Wednesday, January 13, 2010

Charter School RFP Proposal Should Be DOA

It's a Race to the Bottom in the New York State Legislature.

The Assembly Democratic Majority came out today with a proposal to change the approval process for new charter schools by having the state Education Department, which is accountable to the Board of Regents, issue a request for proposals for charters. Rather than charter school applications being prepared and submitted by applicant groups from anywhere in the state, this proposal will leave it to the Regents and state Education Department to decide who gets to submit an application for a new charter school and from where.

This proposal, no doubt proffered at the behest of the teacher unions and their legislative allies, would make a complete mockery of chartering in New York. Actually, it would stifle it to the point that few, if any, charter schools will ever surface. That is precisely the union leadership's objective.

Word is that many Senate Democrats are playing along with this farce of a proposal. It is that, or they are being played by the Assembly. Either way, it's a bad sign and they should reconsider.

Centralized Planning for Charter Schools
At this posting, I have not seen this proposal in writing, nor has any bill language surfaced. Therefore, details are somewhat sketchy. Conceptually, however, this proposal would bring top-down control of chartering by politicians and the bureaucracy, rather than bottom-up from the grassroots and community level, which has been so successful for thousands of students and their families across the state.

This throwback, centralized planning approach to chartering, in effect, doesn't make them charter schools any more but something else entirely. This is suppose to get New York $700 million from Race to the Top?

SUNY and NYC Schools Chancellor Getting the Shaft
This so-called RFP proposal would effectively eliminate as charter authorizers the State University of New York and the New York City Schools Chancellor. The SUNY Board of Trustees are appointed by the Governor, while the Chancellor is appointed by the Mayor. So, this charter proposal is clearly aimed right between the eyes of Governor Paterson and Mayor Bloomberg, neither of whom is a favorite in the legislature.

More than one charter authorizer in New York has meant more and higher quality charters for students. That's the rub. SUNY's authorizing power has been a sore spot for charter school opponents from the beginning when the Charter Schools Act was first approved. Yet SUNY has been a national example in quality charter school authorizing, including establishing a rigorous accountability and oversight system which, on balance, is more sensible than anything coming out the Regents in recent years. Quality authorizing also has meant quality schools, as was confirmed with the recent CREDO study from Stanford University that found that most SUNY-authorized charters in New York City academically outperformed the remaining charters. These facts should count for something in the legislature. At the moment, they don't matter a whit.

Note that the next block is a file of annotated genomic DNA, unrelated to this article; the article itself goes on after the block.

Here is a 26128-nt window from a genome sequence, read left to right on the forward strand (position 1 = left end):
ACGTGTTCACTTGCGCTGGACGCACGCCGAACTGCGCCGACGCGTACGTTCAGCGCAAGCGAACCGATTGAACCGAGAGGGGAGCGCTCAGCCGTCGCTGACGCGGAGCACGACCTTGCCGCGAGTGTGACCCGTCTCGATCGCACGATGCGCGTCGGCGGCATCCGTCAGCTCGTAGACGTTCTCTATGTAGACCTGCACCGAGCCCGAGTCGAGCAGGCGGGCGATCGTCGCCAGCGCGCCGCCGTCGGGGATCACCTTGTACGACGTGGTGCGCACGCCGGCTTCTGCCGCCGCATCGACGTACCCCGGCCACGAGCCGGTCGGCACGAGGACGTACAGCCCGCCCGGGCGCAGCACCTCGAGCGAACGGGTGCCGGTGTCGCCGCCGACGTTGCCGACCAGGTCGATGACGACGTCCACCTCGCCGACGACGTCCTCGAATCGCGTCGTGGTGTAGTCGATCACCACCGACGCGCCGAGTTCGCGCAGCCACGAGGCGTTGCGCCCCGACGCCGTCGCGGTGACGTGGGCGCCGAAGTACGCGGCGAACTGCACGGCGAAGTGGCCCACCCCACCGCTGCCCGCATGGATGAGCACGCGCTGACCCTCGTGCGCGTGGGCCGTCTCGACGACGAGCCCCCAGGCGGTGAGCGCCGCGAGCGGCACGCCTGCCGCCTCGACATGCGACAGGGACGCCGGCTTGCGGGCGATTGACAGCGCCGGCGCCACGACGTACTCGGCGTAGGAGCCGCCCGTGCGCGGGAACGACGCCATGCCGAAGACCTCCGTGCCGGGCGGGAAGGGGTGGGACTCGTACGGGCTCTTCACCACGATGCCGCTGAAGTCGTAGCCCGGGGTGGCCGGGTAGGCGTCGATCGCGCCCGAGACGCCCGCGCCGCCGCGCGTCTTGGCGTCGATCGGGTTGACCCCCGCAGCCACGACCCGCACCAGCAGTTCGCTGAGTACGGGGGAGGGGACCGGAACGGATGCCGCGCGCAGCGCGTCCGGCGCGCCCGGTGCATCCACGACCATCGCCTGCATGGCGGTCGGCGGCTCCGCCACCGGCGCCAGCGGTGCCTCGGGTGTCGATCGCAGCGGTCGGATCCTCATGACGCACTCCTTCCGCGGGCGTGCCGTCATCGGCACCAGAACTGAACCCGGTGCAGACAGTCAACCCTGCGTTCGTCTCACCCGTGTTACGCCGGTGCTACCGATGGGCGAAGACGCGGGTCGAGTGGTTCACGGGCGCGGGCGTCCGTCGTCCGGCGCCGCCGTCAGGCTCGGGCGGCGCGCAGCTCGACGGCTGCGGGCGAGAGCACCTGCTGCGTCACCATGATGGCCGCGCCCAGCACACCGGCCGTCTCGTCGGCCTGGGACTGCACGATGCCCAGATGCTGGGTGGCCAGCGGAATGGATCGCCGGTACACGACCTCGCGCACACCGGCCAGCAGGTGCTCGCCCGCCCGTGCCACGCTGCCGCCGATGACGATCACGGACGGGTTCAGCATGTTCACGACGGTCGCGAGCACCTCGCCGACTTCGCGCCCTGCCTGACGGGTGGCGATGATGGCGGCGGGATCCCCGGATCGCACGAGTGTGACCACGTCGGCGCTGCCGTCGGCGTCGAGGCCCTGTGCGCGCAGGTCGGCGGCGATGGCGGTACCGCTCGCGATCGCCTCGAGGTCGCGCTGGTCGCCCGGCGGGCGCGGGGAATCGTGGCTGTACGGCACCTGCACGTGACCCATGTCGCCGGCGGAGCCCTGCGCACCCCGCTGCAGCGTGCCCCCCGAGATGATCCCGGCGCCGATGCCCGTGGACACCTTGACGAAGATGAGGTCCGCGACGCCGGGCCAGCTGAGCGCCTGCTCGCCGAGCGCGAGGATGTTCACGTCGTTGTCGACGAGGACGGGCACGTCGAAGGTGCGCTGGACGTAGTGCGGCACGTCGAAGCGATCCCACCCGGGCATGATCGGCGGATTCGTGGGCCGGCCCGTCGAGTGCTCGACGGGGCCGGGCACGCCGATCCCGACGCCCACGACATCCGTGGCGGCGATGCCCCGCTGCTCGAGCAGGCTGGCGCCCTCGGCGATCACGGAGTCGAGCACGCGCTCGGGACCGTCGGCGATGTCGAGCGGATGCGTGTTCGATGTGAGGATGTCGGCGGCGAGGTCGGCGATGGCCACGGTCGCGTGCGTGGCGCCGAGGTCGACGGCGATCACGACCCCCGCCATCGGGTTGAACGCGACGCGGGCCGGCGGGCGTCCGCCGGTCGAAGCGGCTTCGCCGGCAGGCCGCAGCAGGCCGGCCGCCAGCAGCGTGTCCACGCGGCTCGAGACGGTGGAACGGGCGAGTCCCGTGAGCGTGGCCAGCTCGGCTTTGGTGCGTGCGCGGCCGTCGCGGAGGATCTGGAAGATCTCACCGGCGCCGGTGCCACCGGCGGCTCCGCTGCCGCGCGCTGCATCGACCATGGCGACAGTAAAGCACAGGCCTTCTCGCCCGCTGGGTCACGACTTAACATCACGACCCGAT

And what of Mayoral control of New York City's schools? Charter schools have been one of Mayor Bloomberg's major policy reform initiatives. Enactment of an RFP process for chartering under the complete control of the state Education Department would stifle the Mayor's role in chartering. Done.

Can't Have Too Many Charters
An RFP requirement for submitting a charter school proposal controlled by State Ed. also would serve to limit any new charter schools where the politicians don't want them. For the thousands of their own constituent families that do want more charter school opportunities? Too bad for them, is the message from this idea. Areas like Harlem, Buffalo and Albany and parts of Brooklyn have proportionately more charter schools because the education failure in these areas had been rampant for years, with the district school system's malpractice going unchecked.

Charter schools in these areas have shown impressive test scores and narrowed the racial achievement gap. Yet what do we here from the teacher unions and certain politicians? We got "too many" charter schools! And now, this RFP proposal is their brazen attempt to put a stop to charters once and for all. That still thousands of students remain on waiting lists for these schools is lost on too many politicians.

Race to the Top in Jeopardy
If the charter RFP proposal gets approved by the state legislature, which is uncertain at this posting, Gov. Paterson should refuse to go along with this fiction and veto it. This idea would shackle chartering in New York, and cost valuable points on New York's Race to the Top application. A charter cap lift that goes along with this RFP idea would fool no one, especially the Feds, who will decide on Race to the Top grants.

It's very clear the teacher unions don't want Race to the Top funding if the price is real reform and accountability in public education. If the legislature continues to advance this sham proposal for charter RFPs, they will make New York a national embarrassment. Assuming the legislature remains interested in $700 million in new federal education funding, they should ditch this RFP idea fast, and get serious about enacting the Regents reform agenda.

Peter Murphy
for The Chalkboard

Disclaimer: The Chalkboard is hosted by the New York Charter Schools Association (NYCSA) as a place where members, public education advocates and others can view and respond to informed commentary on timely public education and charter school issues. The views expressed here are not necessarily the official views of the NYCSA, its board, or of any of its individual charter school members. Anyone who claims otherwise is violating the spirit and purpose of this blog. To comment on anything you read here, or to offer tips, advice, comments, or complaints. please contact TheChalkboard.